We don’t often hear about assertiveness. When your campus career centre talks about soft skills, they usually mean networking. And it’s rare to see “must be assertive” on a job posting. That’s because assertiveness doesn’t necessarily benefit your employer. Instead, assertiveness benefits you. When you’re assertive, you use your communication skills to get what you need and deserve.
Most people think “assertive” means “aggressive.” But that’s not the case. To find out more about assertiveness, we spoke with Ashima Suri, director and co-founder of Building Bridges Association of Canada, a company that organizes career-related projects and events to promote inclusion in the workforce. Suri teaches workshops on assertiveness training, and she describes it like this: “By being assertive, you hold yourself with confidence and integrity. You respect the other person’s opinions. You’re honest. You’re direct. It’s a very different way of communicating.”
If you ever feel guilty saying “no” to people or just don’t bring up issues for fear of being noticed, you’ll probably benefit from some assertiveness. This is especially true if you need accommodations to do your job. “If you go into an office, there will be a computer and chair,” Suri says. “That’s a form of accommodation. What if that wasn’t there? Would you be able to do your work?”
Probably not. Suri recommends to assert your needs, even before the interview. “That comes from knowing yourself, trusting yourself, and having the confidence to say, ‘Well, I’m coming by wheel-trans, so I might be late.’ Or if the employer is requesting a test in the interview, being able to communicate the need for large print or specific software.”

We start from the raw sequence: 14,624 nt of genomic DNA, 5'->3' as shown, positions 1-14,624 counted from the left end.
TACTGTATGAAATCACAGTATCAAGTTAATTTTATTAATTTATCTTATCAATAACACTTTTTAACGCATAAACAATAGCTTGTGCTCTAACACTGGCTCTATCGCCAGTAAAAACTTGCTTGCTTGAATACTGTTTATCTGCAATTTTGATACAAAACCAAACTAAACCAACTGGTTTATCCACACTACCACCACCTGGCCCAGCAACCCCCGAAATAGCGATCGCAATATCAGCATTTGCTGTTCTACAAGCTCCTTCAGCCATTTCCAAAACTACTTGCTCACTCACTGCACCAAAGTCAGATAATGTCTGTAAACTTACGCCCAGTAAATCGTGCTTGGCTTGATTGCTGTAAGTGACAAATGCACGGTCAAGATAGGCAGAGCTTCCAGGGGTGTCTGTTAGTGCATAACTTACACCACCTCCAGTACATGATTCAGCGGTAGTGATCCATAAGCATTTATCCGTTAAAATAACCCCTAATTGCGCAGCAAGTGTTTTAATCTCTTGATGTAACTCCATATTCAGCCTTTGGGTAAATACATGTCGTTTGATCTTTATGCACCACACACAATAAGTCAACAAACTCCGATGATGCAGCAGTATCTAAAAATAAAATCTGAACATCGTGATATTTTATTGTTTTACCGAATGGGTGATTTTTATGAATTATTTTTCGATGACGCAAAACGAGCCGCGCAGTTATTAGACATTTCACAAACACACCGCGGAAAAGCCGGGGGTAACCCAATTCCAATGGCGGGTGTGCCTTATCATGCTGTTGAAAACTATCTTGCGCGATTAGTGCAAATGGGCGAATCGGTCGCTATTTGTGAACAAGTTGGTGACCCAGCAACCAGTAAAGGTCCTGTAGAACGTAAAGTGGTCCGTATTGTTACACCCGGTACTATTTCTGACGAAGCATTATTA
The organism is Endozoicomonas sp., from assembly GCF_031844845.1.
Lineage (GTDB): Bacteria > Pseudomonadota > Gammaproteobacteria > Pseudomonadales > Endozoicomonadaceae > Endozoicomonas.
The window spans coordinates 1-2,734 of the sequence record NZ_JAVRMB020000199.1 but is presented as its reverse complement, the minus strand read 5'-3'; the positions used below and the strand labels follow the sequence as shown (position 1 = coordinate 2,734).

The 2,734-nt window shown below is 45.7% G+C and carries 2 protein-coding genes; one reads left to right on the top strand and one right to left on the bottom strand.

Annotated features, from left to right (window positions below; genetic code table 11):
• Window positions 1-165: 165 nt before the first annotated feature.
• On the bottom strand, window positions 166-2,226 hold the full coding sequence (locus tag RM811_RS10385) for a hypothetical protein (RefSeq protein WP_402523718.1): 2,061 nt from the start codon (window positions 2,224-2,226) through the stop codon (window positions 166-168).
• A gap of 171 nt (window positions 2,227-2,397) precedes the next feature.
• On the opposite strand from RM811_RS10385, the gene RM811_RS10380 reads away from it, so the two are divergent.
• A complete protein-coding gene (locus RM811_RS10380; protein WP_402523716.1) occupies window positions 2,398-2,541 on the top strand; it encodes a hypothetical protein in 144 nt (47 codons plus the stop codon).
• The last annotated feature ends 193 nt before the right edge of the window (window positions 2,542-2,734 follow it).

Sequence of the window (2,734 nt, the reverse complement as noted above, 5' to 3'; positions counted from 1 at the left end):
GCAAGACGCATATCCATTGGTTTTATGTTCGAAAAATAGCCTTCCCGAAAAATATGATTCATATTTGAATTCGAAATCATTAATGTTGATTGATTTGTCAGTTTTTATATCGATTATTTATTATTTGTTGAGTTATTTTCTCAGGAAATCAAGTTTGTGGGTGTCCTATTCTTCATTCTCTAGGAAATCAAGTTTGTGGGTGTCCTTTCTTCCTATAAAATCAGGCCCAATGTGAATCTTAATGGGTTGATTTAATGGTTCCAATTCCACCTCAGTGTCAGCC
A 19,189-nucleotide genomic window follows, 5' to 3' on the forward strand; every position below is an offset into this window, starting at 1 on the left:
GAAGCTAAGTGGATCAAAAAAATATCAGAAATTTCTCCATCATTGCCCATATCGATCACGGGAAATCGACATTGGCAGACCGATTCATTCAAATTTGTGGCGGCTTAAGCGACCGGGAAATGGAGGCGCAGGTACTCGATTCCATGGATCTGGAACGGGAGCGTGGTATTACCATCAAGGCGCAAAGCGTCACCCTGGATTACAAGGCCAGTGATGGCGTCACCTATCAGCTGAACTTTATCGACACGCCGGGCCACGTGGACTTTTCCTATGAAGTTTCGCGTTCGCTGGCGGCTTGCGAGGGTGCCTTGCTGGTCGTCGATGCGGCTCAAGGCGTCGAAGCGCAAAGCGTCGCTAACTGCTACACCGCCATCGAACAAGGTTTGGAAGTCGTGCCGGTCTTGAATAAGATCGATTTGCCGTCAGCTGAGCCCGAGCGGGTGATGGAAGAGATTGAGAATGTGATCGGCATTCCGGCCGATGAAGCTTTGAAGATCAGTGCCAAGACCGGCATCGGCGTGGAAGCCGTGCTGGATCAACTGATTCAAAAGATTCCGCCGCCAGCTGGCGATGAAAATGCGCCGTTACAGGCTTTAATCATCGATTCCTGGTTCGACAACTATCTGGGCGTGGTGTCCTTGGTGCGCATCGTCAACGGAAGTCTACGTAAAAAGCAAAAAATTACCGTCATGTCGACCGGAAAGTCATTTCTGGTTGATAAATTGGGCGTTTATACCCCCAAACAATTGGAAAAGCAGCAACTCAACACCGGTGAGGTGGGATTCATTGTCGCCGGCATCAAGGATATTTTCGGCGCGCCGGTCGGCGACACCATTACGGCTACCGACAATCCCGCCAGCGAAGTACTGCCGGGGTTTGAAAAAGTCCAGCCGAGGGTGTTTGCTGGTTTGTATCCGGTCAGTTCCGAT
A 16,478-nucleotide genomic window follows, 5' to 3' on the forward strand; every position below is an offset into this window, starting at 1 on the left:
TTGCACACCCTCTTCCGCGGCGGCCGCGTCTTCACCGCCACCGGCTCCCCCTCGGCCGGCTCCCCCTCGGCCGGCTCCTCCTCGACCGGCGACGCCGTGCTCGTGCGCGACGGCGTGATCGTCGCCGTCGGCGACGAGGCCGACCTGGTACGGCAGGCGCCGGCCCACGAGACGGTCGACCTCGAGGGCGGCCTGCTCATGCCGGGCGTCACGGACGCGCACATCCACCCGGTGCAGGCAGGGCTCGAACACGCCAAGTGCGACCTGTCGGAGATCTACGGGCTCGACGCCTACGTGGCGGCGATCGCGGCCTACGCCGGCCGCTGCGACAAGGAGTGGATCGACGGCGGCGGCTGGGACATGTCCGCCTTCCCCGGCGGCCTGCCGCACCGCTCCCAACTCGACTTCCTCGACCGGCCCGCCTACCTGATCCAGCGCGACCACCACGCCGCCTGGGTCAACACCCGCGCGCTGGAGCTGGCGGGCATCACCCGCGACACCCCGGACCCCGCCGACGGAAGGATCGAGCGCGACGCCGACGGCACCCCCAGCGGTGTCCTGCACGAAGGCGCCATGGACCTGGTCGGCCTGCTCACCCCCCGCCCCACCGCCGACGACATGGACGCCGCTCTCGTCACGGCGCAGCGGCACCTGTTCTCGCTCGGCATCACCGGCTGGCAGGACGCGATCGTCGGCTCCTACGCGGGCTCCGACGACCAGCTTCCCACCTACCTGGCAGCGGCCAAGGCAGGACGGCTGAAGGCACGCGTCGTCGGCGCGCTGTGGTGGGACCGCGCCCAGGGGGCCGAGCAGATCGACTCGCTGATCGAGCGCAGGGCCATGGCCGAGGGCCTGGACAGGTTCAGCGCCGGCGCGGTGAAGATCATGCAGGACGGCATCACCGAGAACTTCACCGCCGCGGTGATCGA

Assertive communication training covers different communication strategies for stating your needs with confidence. (A few techniques are noted below.) As young people entering the workforce, we often feel glad just to have a job, given the economy. But that doesn’t give other people the right to deny you reasonable accommodations or professional respect. Be assertive. Be positive. And be strong.
Jobpostings’ top five assertiveness tips:
Use “I” statements to voice your personal point of view without expressing a judgment against someone else or blaming them for your feelings.
Be honest and upfront about something you feel the listener may not fully be aware of or understand. It helps frame the conversation and makes you more in control of it.
When someone criticizes you, try to find some part of the critique to agree with (if not all of it). By doing this, you transform the critique into feedback that diffuses the verbal attack and supports your assertiveness.
The broken record
When dealing with a situation where you’re being prodded to agree to some argument or sales pitch, a technique that might help is to state clearly what you don’t want (or want) and when you meet with resistance repeat again and again until the matter is resolved.
Maintain eye contact. Stand upright or sit up straight. Don’t cross your arms or legs. Doing these things makes the listener feel like you respect them and are listening to them, and makes you look more confident overall. Also, adjusting your tone of voice to be lower, harder, and slower will make you sound more confident.